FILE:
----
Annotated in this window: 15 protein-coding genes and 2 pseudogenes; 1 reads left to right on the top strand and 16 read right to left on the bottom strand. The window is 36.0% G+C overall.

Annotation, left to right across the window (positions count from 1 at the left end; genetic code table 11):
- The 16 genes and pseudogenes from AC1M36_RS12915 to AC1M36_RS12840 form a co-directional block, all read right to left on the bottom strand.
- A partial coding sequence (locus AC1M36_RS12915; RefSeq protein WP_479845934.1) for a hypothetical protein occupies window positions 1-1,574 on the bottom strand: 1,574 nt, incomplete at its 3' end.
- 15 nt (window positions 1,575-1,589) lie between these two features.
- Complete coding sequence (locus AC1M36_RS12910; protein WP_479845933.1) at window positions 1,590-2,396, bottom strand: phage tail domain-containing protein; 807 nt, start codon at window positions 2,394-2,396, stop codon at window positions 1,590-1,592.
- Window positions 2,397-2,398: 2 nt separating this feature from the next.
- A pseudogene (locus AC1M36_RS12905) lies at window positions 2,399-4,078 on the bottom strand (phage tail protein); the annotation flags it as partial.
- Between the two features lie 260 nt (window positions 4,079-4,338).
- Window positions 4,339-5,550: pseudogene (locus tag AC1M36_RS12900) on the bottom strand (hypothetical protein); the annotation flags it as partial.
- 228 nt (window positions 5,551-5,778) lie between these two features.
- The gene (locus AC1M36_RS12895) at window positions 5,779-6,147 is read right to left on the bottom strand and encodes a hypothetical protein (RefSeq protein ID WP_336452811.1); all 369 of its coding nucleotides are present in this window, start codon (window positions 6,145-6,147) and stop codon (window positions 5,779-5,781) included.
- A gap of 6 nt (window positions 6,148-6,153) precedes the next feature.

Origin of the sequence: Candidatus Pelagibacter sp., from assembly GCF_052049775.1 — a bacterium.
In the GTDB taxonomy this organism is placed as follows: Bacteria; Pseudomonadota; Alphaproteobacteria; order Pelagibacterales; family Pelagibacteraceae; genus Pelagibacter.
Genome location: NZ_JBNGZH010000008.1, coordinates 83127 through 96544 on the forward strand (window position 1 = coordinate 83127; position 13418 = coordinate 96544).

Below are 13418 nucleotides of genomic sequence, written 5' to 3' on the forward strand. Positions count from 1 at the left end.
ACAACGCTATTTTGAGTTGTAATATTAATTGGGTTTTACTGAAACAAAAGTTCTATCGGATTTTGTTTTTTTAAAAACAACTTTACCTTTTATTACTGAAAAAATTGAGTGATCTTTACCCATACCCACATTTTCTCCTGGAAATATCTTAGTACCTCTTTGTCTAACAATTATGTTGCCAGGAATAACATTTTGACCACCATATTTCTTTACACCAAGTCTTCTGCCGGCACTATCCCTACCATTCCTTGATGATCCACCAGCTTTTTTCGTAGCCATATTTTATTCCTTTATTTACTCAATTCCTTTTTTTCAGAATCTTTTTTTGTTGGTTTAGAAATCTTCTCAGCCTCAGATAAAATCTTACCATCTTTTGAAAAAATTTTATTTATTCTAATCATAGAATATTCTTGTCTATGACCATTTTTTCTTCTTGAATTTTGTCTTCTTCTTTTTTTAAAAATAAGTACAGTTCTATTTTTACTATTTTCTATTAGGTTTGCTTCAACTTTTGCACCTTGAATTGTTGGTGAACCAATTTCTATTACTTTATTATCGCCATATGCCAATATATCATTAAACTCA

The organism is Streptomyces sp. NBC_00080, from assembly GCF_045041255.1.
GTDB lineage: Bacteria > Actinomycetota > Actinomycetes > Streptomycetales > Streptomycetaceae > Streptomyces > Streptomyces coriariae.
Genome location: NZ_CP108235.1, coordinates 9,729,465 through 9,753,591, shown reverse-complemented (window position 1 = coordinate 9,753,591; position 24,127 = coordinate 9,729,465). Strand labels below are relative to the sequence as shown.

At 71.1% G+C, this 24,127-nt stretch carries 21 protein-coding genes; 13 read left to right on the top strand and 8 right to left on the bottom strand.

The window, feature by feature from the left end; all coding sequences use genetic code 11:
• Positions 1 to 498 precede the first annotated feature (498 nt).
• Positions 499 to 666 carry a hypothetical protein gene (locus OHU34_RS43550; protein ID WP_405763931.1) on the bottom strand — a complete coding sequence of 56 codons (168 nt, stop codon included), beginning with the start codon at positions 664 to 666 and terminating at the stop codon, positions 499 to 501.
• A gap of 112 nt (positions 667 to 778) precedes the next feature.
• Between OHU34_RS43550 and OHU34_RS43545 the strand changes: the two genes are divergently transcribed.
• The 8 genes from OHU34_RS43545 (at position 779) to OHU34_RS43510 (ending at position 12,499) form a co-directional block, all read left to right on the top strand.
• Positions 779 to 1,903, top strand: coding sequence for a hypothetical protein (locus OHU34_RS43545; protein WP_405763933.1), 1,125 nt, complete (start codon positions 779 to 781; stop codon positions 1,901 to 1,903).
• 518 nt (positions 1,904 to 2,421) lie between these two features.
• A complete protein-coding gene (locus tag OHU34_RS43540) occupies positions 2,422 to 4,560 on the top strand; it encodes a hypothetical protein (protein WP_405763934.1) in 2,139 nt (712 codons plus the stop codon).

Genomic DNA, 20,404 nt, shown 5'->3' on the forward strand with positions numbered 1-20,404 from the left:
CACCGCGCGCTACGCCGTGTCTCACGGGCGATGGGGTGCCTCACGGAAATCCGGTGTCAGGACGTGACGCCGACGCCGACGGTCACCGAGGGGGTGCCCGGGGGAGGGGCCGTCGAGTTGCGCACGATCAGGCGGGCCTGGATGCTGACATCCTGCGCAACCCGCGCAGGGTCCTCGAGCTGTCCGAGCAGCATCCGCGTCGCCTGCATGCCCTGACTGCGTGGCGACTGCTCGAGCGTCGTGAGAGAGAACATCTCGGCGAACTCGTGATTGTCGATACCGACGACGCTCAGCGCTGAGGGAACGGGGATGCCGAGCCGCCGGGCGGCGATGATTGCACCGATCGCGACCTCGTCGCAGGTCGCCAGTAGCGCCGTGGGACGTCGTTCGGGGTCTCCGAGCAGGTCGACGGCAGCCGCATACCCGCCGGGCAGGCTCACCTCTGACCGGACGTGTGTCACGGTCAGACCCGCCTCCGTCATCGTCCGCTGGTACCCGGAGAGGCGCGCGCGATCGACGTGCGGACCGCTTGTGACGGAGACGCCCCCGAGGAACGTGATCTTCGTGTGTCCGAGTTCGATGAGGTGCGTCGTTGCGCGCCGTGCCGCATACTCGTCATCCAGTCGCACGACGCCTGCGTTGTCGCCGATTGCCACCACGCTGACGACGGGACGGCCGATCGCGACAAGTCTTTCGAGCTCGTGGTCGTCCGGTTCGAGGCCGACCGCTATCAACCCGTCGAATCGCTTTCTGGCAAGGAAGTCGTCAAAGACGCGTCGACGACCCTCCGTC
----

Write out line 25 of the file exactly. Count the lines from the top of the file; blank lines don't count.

• Positions 499 to 666 carry a hypothetical protein gene (locus OHU34_RS43550; protein ID WP_405763931.1) on the bottom strand — a complete coding sequence of 56 codons (168 nt, stop codon included), beginning with the start codon at positions 664 to 666 and terminating at the stop codon, positions 499 to 501.